Human being has two lungs, one at left and the other one at right. They are located on the diaphragm and protected by the rib cage. The left lung is divided into two lobes; the right lung has three lobes, which makes it larger and heavier. All these lung tissues are formed by a group of cells that allow the exchange of vital gases, oxygen and carbon dioxide. At every moment, thousands of cells naturally die to be replaced by new healthy cells. Lung cancer occurs when a group of cells refuses to die and begin to multiply uncontrollably to form malignant growth in the tissue of the lungs.
Smoking is the leading cause of small cell lung cancer. It is responsible for about 90% of lung cancers among men and 78% among women. It is estimated that nearly 98% of small cell lung cancer patients have a smoking history. In addition to direct use of tobacco, being frequently exposed to secondhand smoke or carcinogenic particles in the air – asbestos, radon gas, gasoline, etc. – can also cause small cell lung cancer.
Once inhaled, toxins contained in tobacco smoke (including secondhand smoke or passive smoke) accumulate in the lungs and begin their degenerative effects, slowly and sometimes asymptomatically. When symptoms finally emerge, the tumor is already very advanced. Approximately 65-70% of patients with small cell lung cancer have an extensive malignant tumor at diagnosis. In general, extensive-stage small-cell lung cancers are incurable; they kill their victims within 12 months after diagnosis.
Small Cell Lung Cancer Risk Factors
Most common small-cell lung cancer risk factors include:
- Being a miner – mining uranium frequently increases the risk of all types of lung cancers including small-cell lung cancer. The risk is higher if you are a smoker.
- Radiation – exposure to tobacco smoke and radiation are risk factors that act synergistically to the development of small-cell lung cancer.
- Chloromethyl ether – studies has shown thatbis(chloromethyl) ether can cause lung cancer and other malignant tumors in people and animals. The Department of Health and Human Services (DHHS) has determined that bis (chloromethyl) ether is a known human carcinogen.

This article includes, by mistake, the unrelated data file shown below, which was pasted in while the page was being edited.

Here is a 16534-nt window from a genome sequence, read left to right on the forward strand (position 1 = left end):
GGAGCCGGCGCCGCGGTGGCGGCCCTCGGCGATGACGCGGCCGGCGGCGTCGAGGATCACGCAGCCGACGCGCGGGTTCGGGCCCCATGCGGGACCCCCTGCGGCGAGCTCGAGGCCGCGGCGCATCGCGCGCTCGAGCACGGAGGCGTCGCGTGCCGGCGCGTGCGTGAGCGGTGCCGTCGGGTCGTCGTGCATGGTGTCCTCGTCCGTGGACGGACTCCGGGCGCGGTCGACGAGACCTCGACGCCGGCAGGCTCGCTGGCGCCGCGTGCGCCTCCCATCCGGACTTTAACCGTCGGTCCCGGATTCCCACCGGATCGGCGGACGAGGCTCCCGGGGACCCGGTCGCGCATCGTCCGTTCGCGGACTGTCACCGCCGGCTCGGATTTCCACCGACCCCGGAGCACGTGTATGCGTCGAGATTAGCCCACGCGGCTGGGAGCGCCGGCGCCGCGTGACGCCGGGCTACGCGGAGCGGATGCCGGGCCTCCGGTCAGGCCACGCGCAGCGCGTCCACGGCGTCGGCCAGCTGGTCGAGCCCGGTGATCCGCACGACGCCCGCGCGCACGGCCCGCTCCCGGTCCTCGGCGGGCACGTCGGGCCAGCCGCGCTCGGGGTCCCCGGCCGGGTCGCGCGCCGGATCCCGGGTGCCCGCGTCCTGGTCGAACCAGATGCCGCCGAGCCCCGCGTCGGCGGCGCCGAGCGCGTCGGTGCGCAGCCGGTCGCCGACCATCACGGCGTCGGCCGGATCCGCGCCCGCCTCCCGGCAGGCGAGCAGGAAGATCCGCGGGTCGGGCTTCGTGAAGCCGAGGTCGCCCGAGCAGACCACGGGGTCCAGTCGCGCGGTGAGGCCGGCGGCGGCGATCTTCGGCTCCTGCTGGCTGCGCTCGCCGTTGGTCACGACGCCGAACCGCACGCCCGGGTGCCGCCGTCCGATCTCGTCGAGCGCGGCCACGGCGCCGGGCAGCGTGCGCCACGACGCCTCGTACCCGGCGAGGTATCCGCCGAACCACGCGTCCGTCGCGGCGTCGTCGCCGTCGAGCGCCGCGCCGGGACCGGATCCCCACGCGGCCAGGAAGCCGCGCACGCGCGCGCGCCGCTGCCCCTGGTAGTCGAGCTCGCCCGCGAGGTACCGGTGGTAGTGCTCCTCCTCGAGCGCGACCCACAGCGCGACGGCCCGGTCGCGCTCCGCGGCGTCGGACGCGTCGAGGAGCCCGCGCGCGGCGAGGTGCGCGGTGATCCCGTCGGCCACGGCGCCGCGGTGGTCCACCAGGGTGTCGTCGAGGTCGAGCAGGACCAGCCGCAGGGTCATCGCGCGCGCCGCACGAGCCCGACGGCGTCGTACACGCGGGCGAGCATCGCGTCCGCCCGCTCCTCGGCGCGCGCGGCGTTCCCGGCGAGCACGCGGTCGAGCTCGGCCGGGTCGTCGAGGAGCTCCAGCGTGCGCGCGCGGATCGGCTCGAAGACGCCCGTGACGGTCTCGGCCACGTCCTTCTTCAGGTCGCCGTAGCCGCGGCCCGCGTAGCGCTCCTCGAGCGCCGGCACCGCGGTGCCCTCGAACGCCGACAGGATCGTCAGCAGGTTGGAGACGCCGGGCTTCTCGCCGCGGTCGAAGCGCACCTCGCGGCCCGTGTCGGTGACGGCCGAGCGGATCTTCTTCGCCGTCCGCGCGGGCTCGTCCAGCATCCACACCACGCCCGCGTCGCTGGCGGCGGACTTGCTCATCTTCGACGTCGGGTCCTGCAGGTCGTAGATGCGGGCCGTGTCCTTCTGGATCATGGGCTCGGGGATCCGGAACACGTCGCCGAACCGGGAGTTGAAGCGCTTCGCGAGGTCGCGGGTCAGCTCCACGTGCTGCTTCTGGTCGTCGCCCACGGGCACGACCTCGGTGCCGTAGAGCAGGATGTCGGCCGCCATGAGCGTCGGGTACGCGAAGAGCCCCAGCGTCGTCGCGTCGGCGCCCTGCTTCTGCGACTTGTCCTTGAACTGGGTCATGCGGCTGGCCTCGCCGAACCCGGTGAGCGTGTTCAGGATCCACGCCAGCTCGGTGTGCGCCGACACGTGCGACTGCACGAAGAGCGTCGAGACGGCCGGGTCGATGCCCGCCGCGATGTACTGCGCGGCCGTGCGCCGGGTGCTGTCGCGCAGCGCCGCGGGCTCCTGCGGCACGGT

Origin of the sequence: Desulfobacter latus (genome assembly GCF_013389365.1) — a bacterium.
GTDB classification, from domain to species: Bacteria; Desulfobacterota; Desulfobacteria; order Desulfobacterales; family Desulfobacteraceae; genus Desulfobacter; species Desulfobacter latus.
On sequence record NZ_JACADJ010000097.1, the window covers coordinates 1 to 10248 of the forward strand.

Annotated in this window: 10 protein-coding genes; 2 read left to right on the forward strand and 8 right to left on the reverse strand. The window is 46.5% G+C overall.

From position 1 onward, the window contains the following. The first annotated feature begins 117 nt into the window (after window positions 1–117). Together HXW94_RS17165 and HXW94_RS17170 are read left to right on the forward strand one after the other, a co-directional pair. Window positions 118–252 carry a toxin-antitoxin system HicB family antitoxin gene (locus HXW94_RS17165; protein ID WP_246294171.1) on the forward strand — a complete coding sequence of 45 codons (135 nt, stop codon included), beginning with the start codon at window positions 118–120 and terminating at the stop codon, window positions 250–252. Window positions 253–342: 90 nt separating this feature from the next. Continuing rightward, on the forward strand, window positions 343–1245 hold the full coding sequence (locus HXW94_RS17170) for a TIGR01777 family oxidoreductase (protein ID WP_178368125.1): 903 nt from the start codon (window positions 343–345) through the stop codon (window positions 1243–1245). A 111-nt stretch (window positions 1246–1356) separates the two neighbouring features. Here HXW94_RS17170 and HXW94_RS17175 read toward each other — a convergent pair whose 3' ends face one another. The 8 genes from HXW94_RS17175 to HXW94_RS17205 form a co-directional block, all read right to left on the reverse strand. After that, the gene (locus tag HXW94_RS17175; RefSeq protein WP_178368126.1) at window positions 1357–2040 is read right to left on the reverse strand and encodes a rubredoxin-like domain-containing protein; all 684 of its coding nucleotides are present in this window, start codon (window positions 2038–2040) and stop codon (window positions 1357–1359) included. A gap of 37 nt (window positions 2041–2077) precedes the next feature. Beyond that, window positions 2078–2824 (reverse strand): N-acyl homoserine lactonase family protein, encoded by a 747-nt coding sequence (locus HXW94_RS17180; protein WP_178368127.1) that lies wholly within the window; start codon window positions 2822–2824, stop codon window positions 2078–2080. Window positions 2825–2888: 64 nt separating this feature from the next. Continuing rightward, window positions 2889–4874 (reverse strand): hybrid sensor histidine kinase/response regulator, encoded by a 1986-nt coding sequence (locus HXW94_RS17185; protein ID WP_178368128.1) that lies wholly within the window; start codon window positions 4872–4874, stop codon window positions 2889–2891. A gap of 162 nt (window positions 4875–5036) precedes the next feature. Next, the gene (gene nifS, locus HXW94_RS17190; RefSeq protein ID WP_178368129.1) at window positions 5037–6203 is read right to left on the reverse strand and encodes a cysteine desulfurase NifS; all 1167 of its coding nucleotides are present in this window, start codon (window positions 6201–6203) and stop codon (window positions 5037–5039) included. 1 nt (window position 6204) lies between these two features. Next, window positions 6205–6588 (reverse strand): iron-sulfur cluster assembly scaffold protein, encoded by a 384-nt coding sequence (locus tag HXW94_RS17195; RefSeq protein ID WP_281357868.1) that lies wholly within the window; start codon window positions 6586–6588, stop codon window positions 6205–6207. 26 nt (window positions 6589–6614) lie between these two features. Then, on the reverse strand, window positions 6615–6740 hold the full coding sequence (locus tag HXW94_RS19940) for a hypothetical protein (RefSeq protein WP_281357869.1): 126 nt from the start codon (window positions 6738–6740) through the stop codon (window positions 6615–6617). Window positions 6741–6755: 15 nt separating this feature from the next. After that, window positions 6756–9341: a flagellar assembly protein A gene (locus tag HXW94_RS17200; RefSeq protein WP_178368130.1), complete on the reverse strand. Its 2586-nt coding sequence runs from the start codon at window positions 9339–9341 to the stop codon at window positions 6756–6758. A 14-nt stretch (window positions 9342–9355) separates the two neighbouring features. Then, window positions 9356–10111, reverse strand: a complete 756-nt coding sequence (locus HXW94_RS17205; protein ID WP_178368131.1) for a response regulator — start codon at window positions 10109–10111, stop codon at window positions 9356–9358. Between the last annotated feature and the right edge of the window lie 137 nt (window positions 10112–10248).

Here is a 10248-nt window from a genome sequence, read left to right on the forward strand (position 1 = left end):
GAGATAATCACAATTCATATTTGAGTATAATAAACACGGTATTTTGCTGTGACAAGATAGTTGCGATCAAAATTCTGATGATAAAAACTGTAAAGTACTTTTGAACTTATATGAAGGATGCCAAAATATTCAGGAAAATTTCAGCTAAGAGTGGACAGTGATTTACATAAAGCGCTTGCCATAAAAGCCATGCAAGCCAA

- Carcinogenic substances – prolonged exposure to certain substances such as radon and asbestosis can lead to the development of small-cell lung cancer. Asbestos exposure alone increases your lung cancer risk by 9 times; when associated with cigarette smoking, the risk can be increased up to 50 times.
- Diet low in fruits and vegetables – diet low in fruits and vegetable can lead to major health problems. In the other hand, regular consumption of fruits and vegetables exert a protective effect in people exposed to tobacco smoke. Numerous studies have shown a lower risk of lung cancer among consumers of fruits and vegetables rich in beta-carotene: sweet potatoes, pumpkins, carrots, spinach and other dark green vegetables, winter squash, etc.
- Sex – men are twice affected by lung cancer than women are; however, according to the National Cancer Institute, the incidence of lung cancer started to decline among males in the early 1980s and has continued to do so over past 20 years.
- Age – lung cancer can affect people of all ages; however, the most cases of small cell lung cancer occur in people aged 35-75 years. According to American Cancer Society, the incidence of lung cancer (non-small cell lung and small cell combined) among men and women are as follows:
|from birth to death||8.09%||5.78%|
Small Cell Lung Cancer Symptoms
Due to its aggressive characteristic, small cell lung cancer is rarely asymptomatic; it is often associated with a variety of symptoms. Small cell lung cancer tends to cause cough, fatigue and anorexia. With times, however, other symptoms can emerge, which vary depending on tissue affected.
Symptoms due to primary tumor
- loss of appetite
- weight loss
- chest pain
- shortness of breath
- Coughing up of blood or of blood-stained sputum (hemoptysis).
When the cancer has reached surrounding organs/tissues, it can provoke:
- wheezing, due to compression of the tracheaand mainstem bronchi;
- superior vena cava obstruction
- harsh, raspy, or strained voice (hoarseness)
- phrenic nerve palsy
- Difficulty swallowing (dysphagia), due to compression of esophagus.
Symptoms associated with distant metastases can include:
- neurological dysfunction, due to brain metastasis, spinal cord compression
- bone pain, due to bone metastasis
- Abdominal/right upper quadrant pain, due to liver metastasis.
Small Cell Lung Cancer Complications
Small cell lung cancer is often subject to complications. Even after treatment, the tumor can obstruct the airways and increases the risk of respiratory infections like bronchitis or pneumonia.